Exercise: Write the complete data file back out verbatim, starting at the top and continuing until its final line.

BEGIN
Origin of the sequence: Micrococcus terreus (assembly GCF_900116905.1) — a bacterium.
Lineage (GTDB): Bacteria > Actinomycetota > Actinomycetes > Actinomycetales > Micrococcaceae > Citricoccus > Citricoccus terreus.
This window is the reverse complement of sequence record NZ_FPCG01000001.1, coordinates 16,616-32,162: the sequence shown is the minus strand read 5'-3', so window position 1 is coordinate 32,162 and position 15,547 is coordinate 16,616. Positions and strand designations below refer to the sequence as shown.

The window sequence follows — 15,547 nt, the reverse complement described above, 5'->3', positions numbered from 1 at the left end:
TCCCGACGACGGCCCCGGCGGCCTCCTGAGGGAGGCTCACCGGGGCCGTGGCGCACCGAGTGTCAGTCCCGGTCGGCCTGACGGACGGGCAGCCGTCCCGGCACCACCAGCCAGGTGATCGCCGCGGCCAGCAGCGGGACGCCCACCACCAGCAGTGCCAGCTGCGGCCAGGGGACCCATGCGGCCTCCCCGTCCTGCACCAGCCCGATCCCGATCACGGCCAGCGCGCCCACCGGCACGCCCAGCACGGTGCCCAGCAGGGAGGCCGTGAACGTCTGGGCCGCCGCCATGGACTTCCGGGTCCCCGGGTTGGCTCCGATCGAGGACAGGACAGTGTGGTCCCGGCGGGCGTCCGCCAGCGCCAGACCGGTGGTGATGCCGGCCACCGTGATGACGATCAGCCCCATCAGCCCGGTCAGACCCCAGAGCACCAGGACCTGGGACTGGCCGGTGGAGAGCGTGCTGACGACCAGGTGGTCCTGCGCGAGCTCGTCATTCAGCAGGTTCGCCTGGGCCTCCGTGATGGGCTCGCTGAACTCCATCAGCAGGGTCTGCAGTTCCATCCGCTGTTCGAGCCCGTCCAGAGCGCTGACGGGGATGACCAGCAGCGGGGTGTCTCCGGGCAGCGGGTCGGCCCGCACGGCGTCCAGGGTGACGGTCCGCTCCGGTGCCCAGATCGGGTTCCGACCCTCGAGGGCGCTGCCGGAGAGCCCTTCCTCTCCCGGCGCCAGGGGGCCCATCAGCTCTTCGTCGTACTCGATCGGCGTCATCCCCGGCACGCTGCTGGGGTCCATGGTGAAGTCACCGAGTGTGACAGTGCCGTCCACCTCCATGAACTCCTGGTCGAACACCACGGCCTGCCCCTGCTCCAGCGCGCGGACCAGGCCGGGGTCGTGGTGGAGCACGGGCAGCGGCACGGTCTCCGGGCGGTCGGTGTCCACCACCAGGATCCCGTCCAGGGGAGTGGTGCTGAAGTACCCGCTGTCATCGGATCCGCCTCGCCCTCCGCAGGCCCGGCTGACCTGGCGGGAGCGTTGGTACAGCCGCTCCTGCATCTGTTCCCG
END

Origin of the sequence: Micrococcus terreus (assembly GCF_900116905.1) — a bacterium.
Lineage (GTDB): Bacteria > Actinomycetota > Actinomycetes > Actinomycetales > Micrococcaceae > Citricoccus > Citricoccus terreus.
This window is the reverse complement of sequence record NZ_FPCG01000001.1, coordinates 16,616-32,162: the sequence shown is the minus strand read 5'-3', so window position 1 is coordinate 32,162 and position 15,547 is coordinate 16,616. Positions and strand designations below refer to the sequence as shown.

The window sequence follows — 15,547 nt, the reverse complement described above, 5'->3', positions numbered from 1 at the left end:
TCCCGACGACGGCCCCGGCGGCCTCCTGAGGGAGGCTCACCGGGGCCGTGGCGCACCGAGTGTCAGTCCCGGTCGGCCTGACGGACGGGCAGCCGTCCCGGCACCACCAGCCAGGTGATCGCCGCGGCCAGCAGCGGGACGCCCACCACCAGCAGTGCCAGCTGCGGCCAGGGGACCCATGCGGCCTCCCCGTCCTGCACCAGCCCGATCCCGATCACGGCCAGCGCGCCCACCGGCACGCCCAGCACGGTGCCCAGCAGGGAGGCCGTGAACGTCTGGGCCGCCGCCATGGACTTCCGGGTCCCCGGGTTGGCTCCGATCGAGGACAGGACAGTGTGGTCCCGGCGGGCGTCCGCCAGCGCCAGACCGGTGGTGATGCCGGCCACCGTGATGACGATCAGCCCCATCAGCCCGGTCAGACCCCAGAGCACCAGGACCTGGGACTGGCCGGTGGAGAGCGTGCTGACGACCAGGTGGTCCTGCGCGAGCTCGTCATTCAGCAGGTTCGCCTGGGCCTCCGTGATGGGCTCGCTGAACTCCATCAGCAGGGTCTGCAGTTCCATCCGCTGTTCGAGCCCGTCCAGAGCGCTGACGGGGATGACCAGCAGCGGGGTGTCTCCGGGCAGCGGGTCGGCCCGCACGGCGTCCAGGGTGACGGTCCGCTCCGGTGCCCAGATCGGGTTCCGACCCTCGAGGGCGCTGCCGGAGAGCCCTTCCTCTCCCGGCGCCAGGGGGCCCATCAGCTCTTCGTCGTACTCGATCGGCGTCATCCCCGGCACGCTGCTGGGGTCCATGGTGAAGTCACCGAGTGTGACAGTGCCGTCCACCTCCATGAACTCCTGGTCGAACACCACGGCCTGCCCCTGCTCCAGCGCGCGGACCAGGCCGGGGTCGTGGTGGAGCACGGGCAGCGGCACGGTCTCCGGGCGGTCGGTGTCCACCACCAGGATCCCGTCCAGGGGAGTGGTGCTGAAGTACCCGCTGTCATCGGATCCGCCTCGCCCTCCGCAGGCCCGGCTGACCTGGCGGGAGCGTTGGTACAGCCGCTCCTGCATCTGTTCCCG